You know those heartwarming chick flicks where women with seemingly little in common are forced together by circumstance, bond over something like quilting, beekeeping, small-town politics or a Jane Austen novel, and end up teaching each other a thing or two about life?
That actually happened to me, but it didn’t take place in a goyishe beauty parlor or a nursing home. No, this group formed at the austere Yiddish class of my local Workmen’s Circle
One night after work, I decided to attend a class in the Pico-Robertson neighborhood of Los Angeles so that I could continue studies I had begun several years earlier in college. I was looking for a hobby while my husband worked long hours, and though I knew Yiddish was a quirky pastime for a 26-year old woman, spin class held no appeal. What I found inside the haimish, dilapidated building was nothing like the university class I’d taken years before. The teacher, an old-school, erudite litvak named Yakov Basner, got down to brass tacks with the alef-beys, avoided using a text book and gave lengthy dictations. I liked him immediately.
The beginner class was small, composed entirely of retired women of different ages (aside from me, of course). They were motivated, intelligent and quick to laugh, but none of us could keep up very well with Reb Basner’s homework assignments and grammar lessons on the dative case. Soon we were emailing each other to collaborate and check our work. Soon after that, I began receiving forwarded chain emails filled with Jewish jokes. I’d hit the jackpot — my own group of freelance intellectual Jewish grandmothers! (My bubbe had passed away the year before.) We went by our Yiddish names. I made friends with Toybe, a genteel former English professor and bibliophile; Binke, an avant garde fabric artist; Shaye, a hip vegetarian illustrator and Hane, a rather glamorous former French teacher. I was Rayzl, a restless editor moved by the idea of intergenerational female friends. I had never before been exposed to a group of such accomplished older Jewish women.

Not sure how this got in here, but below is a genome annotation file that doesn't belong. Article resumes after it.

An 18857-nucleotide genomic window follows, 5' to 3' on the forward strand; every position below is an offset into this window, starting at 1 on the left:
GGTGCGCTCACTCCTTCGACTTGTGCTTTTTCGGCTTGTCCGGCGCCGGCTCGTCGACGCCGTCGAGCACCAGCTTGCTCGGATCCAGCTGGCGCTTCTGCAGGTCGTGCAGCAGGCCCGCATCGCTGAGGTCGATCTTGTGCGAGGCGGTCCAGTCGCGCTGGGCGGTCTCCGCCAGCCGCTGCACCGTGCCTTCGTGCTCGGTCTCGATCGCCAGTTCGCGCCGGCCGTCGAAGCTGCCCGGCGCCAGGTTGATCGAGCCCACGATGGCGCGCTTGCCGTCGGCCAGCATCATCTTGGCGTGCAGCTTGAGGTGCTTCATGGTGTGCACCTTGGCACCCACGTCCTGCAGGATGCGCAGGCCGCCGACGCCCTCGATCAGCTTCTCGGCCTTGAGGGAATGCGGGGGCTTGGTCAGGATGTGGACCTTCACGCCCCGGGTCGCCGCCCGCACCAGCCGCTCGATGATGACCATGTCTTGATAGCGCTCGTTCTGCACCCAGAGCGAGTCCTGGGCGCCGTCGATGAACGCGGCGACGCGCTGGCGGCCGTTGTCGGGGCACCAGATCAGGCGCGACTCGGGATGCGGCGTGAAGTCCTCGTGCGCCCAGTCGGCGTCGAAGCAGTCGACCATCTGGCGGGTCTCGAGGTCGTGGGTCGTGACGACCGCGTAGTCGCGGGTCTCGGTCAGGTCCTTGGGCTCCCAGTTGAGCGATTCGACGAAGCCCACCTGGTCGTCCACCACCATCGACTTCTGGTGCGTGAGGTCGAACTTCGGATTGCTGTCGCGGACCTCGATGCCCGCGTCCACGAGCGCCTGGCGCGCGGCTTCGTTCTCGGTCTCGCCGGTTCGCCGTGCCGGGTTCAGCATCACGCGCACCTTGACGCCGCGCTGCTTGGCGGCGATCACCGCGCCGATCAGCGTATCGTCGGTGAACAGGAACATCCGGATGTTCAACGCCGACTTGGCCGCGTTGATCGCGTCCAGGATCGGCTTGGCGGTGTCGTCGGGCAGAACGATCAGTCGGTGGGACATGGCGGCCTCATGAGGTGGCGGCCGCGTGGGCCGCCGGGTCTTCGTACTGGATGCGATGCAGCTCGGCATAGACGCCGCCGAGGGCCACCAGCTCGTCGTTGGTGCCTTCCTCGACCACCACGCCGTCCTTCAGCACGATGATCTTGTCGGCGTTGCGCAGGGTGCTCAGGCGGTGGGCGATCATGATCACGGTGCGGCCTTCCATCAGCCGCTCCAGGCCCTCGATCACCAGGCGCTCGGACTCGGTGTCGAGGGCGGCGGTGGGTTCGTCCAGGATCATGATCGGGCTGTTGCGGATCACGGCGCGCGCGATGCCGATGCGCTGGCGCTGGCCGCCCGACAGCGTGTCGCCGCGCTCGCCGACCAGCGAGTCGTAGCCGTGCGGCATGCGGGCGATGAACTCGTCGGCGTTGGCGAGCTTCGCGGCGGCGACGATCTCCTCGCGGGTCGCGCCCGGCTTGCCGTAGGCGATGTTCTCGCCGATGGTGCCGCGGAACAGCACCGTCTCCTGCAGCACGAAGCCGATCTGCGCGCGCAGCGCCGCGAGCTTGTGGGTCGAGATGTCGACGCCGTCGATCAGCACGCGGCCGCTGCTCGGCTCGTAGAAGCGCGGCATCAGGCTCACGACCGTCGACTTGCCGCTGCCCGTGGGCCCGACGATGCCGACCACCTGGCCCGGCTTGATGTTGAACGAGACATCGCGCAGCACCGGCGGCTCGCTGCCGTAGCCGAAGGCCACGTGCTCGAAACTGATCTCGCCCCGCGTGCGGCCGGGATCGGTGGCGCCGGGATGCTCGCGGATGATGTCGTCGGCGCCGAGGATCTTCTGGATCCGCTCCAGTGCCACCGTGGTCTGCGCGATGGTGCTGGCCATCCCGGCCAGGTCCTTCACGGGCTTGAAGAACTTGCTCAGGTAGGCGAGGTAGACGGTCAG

When the semester ended, we planned to meet once a week during the summer at each others’ homes to continue our lessons. But we hardly studied. We planned elaborate gourmet potluck meals, and I listened to them discuss their lives — careers, children, divorces, grandchildren, health problems, travel, coping strategies, Jewish-themed movies. They pressed books and cups of tea into my hands, asked about my job satisfaction and the health of my parents and grandfather. What could I offer but the occasional shtikl computer tech support?
We went back to class in the fall, but eventually I moved on to the intermediate level while my new friends opted to have another go at the beginner class. We would catch up in the hallway between our classes. They invited me to their housewarming and holiday parties, and Toybe often asked me to visit with her and share a pot of tea under the shady fruit trees in her backyard. And when summer came around, the potluck study sessions resumed.
But when class started again in the fall, my heart wasn’t in it. My marriage was falling apart and Yiddish class was suddenly low on my priority list. I became a Yiddish class dropout. My friends called and emailed with rachmones (a uniquely Yiddish form of empathy) and advice, but they also urged me to come back to class. I demurred, thinking that it was more important that I free up my Monday nights for something more age-appropriate.
That was nearly two years ago. I still get the occasional email from my Yiddish class friends, and I think of them often. I adore them, after all. Like true surrogate Jewish grandmothers, even their absence from my life exerts an unintentional pull, and I feel guilty for not making more of an effort to stay in touch and share news about my life. As the saying goes: I never call, I never write.
Yiddish classes started this week at my Workmen’s Circle, and likely at most branches around the country. I know I would be welcome.